Haynesville Shale giant Comstock Resources Inc. is changing its tune. After adopting a moratorium on bringing new wells online in the natural gas-rich play from April through June, some completion activity has now resumed in anticipation of a bump in prices this winter.

CEO Jay Allison, during a conference call to discuss 2Q2020 results, said gas prices have remained “relatively low,” but the outlook “has improved substantially for late 2020 and 2021.” 

During 2Q2020, 18.9 net wells in the Haynesville and Bossier plays were drilled but uncompleted, aka DUCs. Comstock now expects to turn online 25 DUCs through the end of the year. 

The Frisco, TX-based independent, majority controlled by Dallas Cowboys owner Jerry Jones and family, has intentionally reduced the number of Haynesville wells to be drilled and adjusted the completion schedule. The volumes, weighted 97-99% to gas, still are expected to climb by 3-5% in 2020.

“Every train has a conductor and ours is Jerry Jones,” Allison said. “He believed in natural gas in America. He believed that the Haynesville/Bossier shale…was a Tier-1 natural gas play,” which has “ close proximity to the Gulf of Mexico, geological predictability, availability of midstream pipelines and proven historic well results.”

Even though the long-term potential of the East Texas-North Louisiana formation is solid, he said, “the second quarter 2020 was the stress-test quarter for the energy sector…that all of us don’t ever look forward to seeing again…The second quarter 2020 may go down as one of the most difficult 90 days in the history of oil and gas.”

The management team is “eager to see what unfolds in the next 18 months, because we see natural gas fundamental strengthening during that window of time,” Allison said.

On management’s anticipation for higher gas prices, Comstock this month raised its rig count in the Haynesville/Bossier to five and plans to add a sixth rig across its 305,000 net acres by the end of the year, CFO Roland Burns told analysts.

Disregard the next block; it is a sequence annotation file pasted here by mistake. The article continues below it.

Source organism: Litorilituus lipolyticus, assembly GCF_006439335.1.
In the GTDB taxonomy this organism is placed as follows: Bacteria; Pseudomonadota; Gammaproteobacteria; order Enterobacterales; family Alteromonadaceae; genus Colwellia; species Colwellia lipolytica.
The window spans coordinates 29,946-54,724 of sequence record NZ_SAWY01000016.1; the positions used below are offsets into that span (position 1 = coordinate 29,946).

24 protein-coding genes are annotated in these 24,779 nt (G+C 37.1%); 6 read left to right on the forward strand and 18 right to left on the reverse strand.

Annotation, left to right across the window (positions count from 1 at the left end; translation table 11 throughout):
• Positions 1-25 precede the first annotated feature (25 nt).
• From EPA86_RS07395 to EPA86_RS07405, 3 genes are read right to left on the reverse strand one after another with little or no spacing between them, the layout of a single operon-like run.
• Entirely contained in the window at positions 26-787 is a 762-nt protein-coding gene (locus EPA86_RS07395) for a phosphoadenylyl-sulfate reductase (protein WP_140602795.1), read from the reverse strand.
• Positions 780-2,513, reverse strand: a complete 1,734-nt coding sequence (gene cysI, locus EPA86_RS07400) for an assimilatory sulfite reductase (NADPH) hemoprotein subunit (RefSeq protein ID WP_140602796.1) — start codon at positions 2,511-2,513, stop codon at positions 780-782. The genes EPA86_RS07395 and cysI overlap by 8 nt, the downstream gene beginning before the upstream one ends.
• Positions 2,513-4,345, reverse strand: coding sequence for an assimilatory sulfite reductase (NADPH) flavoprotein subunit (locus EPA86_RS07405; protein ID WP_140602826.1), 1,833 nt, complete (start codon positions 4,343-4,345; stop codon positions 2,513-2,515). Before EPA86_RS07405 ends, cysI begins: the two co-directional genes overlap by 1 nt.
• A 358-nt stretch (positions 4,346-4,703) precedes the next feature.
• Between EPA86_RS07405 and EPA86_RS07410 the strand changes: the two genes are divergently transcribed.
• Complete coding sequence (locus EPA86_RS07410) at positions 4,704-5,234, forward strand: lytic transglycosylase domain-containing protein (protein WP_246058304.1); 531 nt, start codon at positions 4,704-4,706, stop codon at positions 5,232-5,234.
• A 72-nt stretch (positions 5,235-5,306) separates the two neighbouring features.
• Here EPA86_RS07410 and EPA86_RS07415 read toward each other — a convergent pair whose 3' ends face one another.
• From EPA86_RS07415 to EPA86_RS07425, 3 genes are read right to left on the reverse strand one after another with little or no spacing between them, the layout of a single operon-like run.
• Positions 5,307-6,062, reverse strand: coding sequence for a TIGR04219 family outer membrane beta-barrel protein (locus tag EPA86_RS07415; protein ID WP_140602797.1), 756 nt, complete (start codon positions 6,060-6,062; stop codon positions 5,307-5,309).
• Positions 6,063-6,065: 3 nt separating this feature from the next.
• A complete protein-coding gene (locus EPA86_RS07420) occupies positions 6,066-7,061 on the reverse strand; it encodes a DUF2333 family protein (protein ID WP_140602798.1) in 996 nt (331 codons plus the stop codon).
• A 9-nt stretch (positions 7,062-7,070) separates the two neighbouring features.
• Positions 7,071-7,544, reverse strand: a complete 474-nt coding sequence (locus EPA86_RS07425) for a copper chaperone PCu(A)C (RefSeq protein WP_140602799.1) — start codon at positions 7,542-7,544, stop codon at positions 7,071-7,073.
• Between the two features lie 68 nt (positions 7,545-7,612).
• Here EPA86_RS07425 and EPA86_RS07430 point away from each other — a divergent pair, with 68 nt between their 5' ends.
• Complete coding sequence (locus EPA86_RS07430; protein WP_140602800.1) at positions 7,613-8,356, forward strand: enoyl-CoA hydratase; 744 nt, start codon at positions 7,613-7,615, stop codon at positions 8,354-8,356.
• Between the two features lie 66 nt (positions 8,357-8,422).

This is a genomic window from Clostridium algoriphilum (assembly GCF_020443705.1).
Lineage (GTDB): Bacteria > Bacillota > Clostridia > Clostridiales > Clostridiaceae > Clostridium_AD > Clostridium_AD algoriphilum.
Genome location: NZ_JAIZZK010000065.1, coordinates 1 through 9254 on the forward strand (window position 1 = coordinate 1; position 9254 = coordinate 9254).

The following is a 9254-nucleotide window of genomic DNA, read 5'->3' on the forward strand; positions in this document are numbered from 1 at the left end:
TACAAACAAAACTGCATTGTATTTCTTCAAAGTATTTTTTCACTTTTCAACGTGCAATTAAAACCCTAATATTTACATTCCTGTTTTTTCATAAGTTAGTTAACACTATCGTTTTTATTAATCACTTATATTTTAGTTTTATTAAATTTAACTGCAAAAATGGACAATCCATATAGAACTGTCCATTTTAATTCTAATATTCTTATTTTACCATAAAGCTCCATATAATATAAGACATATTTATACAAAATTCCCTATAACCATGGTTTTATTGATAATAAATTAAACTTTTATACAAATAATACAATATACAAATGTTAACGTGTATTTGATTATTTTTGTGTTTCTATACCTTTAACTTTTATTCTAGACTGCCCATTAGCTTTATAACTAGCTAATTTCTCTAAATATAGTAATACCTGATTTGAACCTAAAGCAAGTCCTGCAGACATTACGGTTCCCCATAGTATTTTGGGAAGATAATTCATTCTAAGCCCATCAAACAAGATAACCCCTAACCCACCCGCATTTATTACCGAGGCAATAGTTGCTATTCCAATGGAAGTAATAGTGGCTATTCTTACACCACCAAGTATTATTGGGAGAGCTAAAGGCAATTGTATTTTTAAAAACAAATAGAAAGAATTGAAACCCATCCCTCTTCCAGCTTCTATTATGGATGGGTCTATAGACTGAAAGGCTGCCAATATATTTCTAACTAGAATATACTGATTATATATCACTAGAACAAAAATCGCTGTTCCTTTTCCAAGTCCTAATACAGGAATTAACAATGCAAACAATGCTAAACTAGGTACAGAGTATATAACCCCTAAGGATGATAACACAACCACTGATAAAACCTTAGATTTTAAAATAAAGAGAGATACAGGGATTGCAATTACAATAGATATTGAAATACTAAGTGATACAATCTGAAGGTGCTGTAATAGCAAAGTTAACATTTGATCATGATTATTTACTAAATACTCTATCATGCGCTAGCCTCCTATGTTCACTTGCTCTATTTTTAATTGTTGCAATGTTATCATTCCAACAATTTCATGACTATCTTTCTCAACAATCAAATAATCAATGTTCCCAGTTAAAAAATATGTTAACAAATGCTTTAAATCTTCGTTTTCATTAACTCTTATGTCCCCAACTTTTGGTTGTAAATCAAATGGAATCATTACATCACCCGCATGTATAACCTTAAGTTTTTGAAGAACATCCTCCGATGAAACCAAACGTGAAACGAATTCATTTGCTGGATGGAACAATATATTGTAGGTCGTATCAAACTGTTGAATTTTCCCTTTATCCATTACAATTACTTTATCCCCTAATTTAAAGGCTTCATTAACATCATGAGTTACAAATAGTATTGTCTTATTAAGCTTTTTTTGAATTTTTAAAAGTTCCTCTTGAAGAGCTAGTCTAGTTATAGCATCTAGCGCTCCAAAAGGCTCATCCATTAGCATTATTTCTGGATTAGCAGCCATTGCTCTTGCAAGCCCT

Two fracture crews went back to work at the end of June, “and we planned out a third crew within the next couple of months as we prepared the drill down our number of DUCs and take advantage of the anticipated higher gas prices heading into the fall,” he said.

More quarterly earnings coverage by NGI may be found here

Increased production to the end of the year is forecast to hit original guidance of 1.275 Bcfe. Overall output in the second quarter from the Haynesville operations and from the Bakken Shale averaged 118.6 billion Bcfe, including 116.5 Bcf gas and average oil volumes of 359,142 bbl. 

Daily gas volumes averaged 1.28 Bcf/d, a 185% jump year/year, directly related to the takeover last year of fellow Haynesville operator Covey Park Energy LLC. The merger added more than 700 MMcfe/d and 2.9 Tcfe of proved reserves to Comstock’s tally. 

Production from the combined Haynesville/Bossier wells was 9% higher in the period than the 1.1 Bcf/d that Comstock and Covey Park separately produced in 2Q2019. 

Four percent of the gas production was shut-in during the second quarter, versus 5% in the first quarter, said Burns.

“Given our completion activity was low in the quarter, we expected the shut-in percentage to be closer to 3%,” he said, but given the “significant” reduction in well completions, the curtailed amount was slightly higher. 

In the oily Bakken Shale, volumes fell year/year to 3,947 b/d from 7,628 b/d. Twenty-three percent of the Bakken output was shut-in during the recent quarter because of low prices.

Average realized gas prices, including realized hedging gains, decreased year/year to $1.88/Mcf from $2.29. Realized oil prices fell to an average $37.89/bbl from $52.12. 

Net losses in 2Q2020 totaled $60 million (minus 29 cents/share), primarily from a hedging loss of $65.6 million. In 2Q2019, Comstock earned $21.4 million (20 cents/share).

Operating cash flow generated in 2Q2020 was $118 million, up 77% year/year. Total gas and oil sales increased to $233 million from $130 million.